YOSEMITE NATIONAL PARK — “They” say the most iconic sight in Yosemite National Park is either Half Dome or El Capitan.
But “they” are wrong. The most iconic place is one that doesn’t require being in decent shape to enjoy and is more than just a flat stroll. It often leaves newbies and first-timers with memories and a thirst for more of a hike.
Having now made 80 plus trips into the 1,169 square miles of heaven that is this country’s third oldest national parks, I can reel off a long list of favorites in terms of bests.
The best peak to hike — Mt. Dana at 13,061 feet.
The best lake to snooze by — Upper Cathedral Lake out of Tuolumne Meadows.
The best vista to take in Yosemite Valley — North Dome.
The best place to take breathtaking photos after having your breath taken away getting there — overlooking the top of Yosemite Falls that is the tallest in the nation at some 2,425 feet above the valley floor.
The best place for a hike that is relatively easy, awe-inspiring and away from the crowds — along Hetch Hetchy Reservoir to Wamapa Falls.
The best relatively secluded and lightly visited lake — Ostrander Lake.
The best heart-stopping hike — the last 300 yards to Cloud’s Rest that crosses the narrow spine that has drop-offs of thousands of feet including the drop of a granite face in the park.
However, the best place to visit in the park to get the quintessential Yosemite experience if you are there for one day is hiking along the Merced River on the Mist Trail to Nevada Falls.
To really appreciate Yosemite you need to get a bit out of the valley floor.
Don’t get me wrong. The reason four million-plus people from all over the world flock to Yosemite each year is because of nature’s handiwork through three glacier periods — we call it climate change today — that carved out an awe-inspiring valley by wearing down massive stretches of solid granite.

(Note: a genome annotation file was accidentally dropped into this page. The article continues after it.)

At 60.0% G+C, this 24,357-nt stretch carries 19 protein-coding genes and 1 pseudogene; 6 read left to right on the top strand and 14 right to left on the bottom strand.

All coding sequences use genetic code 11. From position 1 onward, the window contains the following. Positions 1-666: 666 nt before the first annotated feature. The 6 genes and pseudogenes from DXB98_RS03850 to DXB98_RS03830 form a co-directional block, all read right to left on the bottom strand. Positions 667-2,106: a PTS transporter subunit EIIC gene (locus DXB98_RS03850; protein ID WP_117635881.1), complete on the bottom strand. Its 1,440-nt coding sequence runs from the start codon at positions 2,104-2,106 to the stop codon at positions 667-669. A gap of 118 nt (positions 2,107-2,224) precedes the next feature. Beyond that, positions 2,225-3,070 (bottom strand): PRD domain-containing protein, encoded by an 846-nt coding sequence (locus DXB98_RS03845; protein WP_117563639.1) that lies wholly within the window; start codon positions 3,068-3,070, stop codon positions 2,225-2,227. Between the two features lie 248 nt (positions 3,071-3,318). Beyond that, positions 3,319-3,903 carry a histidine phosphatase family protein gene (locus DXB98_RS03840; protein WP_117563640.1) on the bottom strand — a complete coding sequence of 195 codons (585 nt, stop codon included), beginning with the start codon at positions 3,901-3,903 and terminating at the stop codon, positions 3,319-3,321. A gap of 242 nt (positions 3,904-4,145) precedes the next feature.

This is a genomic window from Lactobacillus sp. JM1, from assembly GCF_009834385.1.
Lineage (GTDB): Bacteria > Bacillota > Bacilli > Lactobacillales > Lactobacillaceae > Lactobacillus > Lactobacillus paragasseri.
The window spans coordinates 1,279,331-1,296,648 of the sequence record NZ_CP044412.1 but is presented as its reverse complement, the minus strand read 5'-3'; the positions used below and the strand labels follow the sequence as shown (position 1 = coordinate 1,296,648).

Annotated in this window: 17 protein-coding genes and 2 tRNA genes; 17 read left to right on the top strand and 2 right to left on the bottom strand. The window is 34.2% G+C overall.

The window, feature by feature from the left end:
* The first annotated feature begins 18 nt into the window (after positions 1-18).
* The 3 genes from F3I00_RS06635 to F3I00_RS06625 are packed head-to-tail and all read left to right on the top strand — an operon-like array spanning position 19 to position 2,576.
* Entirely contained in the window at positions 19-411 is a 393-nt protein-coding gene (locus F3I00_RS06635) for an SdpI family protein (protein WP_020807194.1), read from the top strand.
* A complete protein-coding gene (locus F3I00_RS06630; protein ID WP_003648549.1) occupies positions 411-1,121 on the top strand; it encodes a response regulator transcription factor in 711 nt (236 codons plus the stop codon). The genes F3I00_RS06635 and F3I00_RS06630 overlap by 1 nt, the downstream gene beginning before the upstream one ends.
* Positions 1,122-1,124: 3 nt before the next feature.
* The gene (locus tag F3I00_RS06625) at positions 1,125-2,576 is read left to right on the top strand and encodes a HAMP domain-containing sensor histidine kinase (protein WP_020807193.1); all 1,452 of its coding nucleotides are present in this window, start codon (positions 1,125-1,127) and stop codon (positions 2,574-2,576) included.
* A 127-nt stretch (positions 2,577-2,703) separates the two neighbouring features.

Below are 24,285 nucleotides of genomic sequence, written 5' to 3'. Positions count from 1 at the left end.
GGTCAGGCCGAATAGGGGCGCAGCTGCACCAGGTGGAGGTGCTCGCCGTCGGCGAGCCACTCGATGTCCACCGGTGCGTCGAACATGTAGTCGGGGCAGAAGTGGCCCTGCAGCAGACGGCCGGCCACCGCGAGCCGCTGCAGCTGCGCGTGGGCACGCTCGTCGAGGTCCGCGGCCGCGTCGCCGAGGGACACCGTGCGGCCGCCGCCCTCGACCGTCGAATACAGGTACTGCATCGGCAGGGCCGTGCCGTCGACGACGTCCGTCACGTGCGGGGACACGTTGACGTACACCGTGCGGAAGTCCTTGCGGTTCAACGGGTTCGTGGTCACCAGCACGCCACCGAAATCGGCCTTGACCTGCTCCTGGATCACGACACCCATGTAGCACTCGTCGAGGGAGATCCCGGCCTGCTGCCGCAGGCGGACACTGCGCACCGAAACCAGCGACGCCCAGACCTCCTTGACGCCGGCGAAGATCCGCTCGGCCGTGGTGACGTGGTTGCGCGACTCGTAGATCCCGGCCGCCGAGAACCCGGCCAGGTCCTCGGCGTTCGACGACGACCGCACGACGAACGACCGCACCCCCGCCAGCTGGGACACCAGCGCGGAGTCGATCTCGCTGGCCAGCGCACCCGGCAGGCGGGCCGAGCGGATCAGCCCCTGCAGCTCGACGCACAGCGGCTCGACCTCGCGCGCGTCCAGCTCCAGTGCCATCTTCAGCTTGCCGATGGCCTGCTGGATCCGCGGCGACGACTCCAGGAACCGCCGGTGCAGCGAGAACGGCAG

But there is a difference from wandering around the valley spending your day craning your neck to see the sights plastered on various forms of media worldwide as opposed to soaking in — and that’s literal at sometimes of the year – the experience of an actual hike in Yosemite.
The Mist Trail is the hike I fall back on to introduce people to Yosemite for the first time.
I admit I no longer like the crowds — it is that popular even in the fall “off season” when it is a little bit less wall-to-wall — but it is well worth the reaction of those you bring there as they can get a feeling of accomplishment while following a trail along the Merced River first to Vernal Fall where most first-timers are amazed at the view and then to Nevada Fall that makes them forget about Vernal Fall.
The nice thing about the hike is there are three turnaround points that you can tailor to what your companions can handle.
The best place to start is to park near Curry Village and walk to Happy Isles that is the starting point of the hike. There is also a shuttle bus stop there but if you park at Curry Village it only adds less than a half mile to the trip.
The first stop is Vernal Bridge. On the way there you can take in not just views of the ever present Merced River but across the way you can see the granite encased mountainside where not too many years ago a football-sized section peeled off and crashed into the rocks below. The bridge offers a view of the 317-foot Vernal Fall sending the Merced River plunging downward. If this is your turnaround point it is a 1.6-mile round trip to the bridge with 400 feet in elevation gain. There are a few steep parts and some long hauls upward. I’ve seen visitors actually hike it in high heels. You will also come across more than a few people pushing baby strollers.